Growing up in the country, there wasn’t much else to do.
If it was nice I’d go outside and hit baseballs, kick the soccer ball, or shoot some hoops.
But if it rained? There wasn’t much else to do other than go inside and play video games.
And let me tell you – I loved me some video games.
In fact, I loved them so much that I would not allow myself to have a console the entire time I was in college, because I wouldn’t get anything done!
(Random aside: The day after I graduated Grad School, I got an XBOX and proceeded to play Halo for two or three days straight. The fact that my wife didn’t disown me then is still beyond my comprehension.)
So when it comes to training and life, the term “Level Up” always come to mind. I’m always looking for ways to “Level Up” in regards to the things I’m passionate about.
One of the things I care about the most (outside of my family) is my coaching. The unique bond that you create with your clients and athletes is really second to none.
If you share that passion with me, here are three ways you can go about leveling up your own coaching success.
Level Up #1 – Train Yourself
All of us get into coaching because we are passionate about helping others achieve their goals.
But before we started coaching others, chances are we spent a lot of time in the gym ourselves trying to get better.
What’s unfortunate (and I’ve been guilty of this in the past myself), is putting the coaching and training needs of others in front of our own.
The summer of 2013 was a whirlwind for me, as I was doing a ton of personalized coaching.
I was training Big Roy.
I was training two elite youth soccer players.
And these were additions to my already hectic schedule.
As such, my own training took a nosedive. I was still training, but it was a lot more sporadic and much less focused.
However, once I got back on track and started training seriously again, it reminded me of a simple fact:
We are inherently better coaches when we, ourselves, are training hard.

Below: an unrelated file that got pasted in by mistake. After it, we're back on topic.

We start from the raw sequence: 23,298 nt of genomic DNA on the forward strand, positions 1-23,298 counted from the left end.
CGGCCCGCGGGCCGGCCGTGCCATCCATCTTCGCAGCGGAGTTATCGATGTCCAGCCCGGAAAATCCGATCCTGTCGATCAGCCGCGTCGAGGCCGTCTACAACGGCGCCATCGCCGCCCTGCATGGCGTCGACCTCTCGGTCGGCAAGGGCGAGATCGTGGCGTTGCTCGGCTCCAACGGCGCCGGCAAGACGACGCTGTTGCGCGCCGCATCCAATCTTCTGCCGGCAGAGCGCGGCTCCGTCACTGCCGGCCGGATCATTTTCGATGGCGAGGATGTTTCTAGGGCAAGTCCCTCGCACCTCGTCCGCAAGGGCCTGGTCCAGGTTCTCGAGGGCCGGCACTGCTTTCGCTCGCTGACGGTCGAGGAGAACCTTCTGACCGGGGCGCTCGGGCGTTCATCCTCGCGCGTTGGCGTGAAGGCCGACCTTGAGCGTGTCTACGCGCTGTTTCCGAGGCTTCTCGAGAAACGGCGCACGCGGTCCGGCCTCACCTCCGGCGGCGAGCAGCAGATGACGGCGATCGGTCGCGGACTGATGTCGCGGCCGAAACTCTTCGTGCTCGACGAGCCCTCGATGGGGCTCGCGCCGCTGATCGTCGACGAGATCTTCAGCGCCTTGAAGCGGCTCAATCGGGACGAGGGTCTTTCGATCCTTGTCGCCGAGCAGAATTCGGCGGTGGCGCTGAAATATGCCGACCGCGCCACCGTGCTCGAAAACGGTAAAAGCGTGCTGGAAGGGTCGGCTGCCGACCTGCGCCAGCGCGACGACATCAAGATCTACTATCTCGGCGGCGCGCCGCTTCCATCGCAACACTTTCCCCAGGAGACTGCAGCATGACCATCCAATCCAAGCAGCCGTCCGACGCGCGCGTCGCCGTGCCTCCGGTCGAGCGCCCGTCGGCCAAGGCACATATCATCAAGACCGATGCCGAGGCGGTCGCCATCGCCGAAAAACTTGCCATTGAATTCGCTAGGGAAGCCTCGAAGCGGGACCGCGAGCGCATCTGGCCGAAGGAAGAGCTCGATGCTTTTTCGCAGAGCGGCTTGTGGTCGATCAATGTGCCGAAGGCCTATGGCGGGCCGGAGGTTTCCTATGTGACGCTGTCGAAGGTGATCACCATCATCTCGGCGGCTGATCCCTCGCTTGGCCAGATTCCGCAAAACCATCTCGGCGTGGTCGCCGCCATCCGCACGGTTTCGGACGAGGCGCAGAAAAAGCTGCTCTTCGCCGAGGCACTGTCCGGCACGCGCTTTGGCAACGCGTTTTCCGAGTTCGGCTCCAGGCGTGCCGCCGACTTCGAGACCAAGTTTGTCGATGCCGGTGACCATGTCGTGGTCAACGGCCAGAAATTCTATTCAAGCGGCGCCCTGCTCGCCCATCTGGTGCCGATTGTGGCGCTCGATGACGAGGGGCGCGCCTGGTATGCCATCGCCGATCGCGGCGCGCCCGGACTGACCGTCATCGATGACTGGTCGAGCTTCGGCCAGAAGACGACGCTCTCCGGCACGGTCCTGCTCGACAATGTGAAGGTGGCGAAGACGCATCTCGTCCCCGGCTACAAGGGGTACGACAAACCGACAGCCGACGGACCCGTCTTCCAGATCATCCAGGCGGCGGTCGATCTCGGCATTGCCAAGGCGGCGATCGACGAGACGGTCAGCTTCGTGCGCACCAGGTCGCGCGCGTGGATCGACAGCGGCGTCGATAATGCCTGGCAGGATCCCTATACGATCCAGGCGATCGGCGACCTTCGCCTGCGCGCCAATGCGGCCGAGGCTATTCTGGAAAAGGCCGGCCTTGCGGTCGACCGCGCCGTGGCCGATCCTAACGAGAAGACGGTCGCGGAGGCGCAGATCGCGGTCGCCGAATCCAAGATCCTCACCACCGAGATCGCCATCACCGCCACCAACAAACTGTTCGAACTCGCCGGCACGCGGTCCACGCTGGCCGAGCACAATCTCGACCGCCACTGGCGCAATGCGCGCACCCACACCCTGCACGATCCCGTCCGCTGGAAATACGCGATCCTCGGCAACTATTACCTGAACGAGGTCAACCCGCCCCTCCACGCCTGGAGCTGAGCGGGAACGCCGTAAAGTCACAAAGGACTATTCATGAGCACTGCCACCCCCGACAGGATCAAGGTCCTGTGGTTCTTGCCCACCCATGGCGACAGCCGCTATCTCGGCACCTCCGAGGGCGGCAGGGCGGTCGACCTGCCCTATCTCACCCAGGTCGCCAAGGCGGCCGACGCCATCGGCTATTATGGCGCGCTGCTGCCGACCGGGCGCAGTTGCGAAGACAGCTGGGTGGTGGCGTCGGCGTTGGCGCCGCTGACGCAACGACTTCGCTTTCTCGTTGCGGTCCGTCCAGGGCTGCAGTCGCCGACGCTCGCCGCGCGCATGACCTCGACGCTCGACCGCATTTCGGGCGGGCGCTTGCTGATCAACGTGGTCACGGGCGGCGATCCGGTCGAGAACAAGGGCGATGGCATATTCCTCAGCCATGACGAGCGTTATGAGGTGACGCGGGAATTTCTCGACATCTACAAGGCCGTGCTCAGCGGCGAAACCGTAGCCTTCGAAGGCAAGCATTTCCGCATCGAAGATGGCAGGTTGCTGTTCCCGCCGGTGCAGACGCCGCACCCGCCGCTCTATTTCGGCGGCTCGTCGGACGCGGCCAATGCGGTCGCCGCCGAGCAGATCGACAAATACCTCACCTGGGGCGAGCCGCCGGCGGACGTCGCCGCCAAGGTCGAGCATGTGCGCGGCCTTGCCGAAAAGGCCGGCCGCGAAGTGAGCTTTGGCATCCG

You don’t need to be a world class lifter, or anything of the sort. But you need to be putting in work and getting better.
When you are coaching yourself, you’re forced to feel movements again.
You learn little tips, tricks and “hacks” on how to perform the movements you’re coaching on a daily basis.
Second, I firmly believe that if you want to coach a lift, you should be able to execute that lift.
Again, you don’t need to be world class, but you need to be able to demonstrate solid technique because your athletes that are visual learners need that feedback.
Third, when you are pushing yourself in the gym, you have instant street cred with your athletes. They intuitively know that you’re training hard, and you have yet another way to relate to them.
I don’t care how amazing your training program is, or how great your coaching skills are. At the end of the day, you have to be able to relate to the person standing in front of you. You have to create a bond, and they have to know that you are there to help them.
Training and pushing yourself in the gym is one way to improve and create that bond.
Level Up #2 – Train Others
A few weeks back, I was doing a podcast and the host asked about some of the big issues that I see in coaching.
It’s a great question, and the answer comes from an evolution within the fitness industry over the years.
When I was coming up, we prided ourselves on how much time we spent in the gym.
You wanted to be the first one in and last one out, just to prove that you were serious and dedicated to your craft.
But these days, things just feel different.
Now it seems as though many young coaches are much more focused on what they know, versus their actual coaching ability.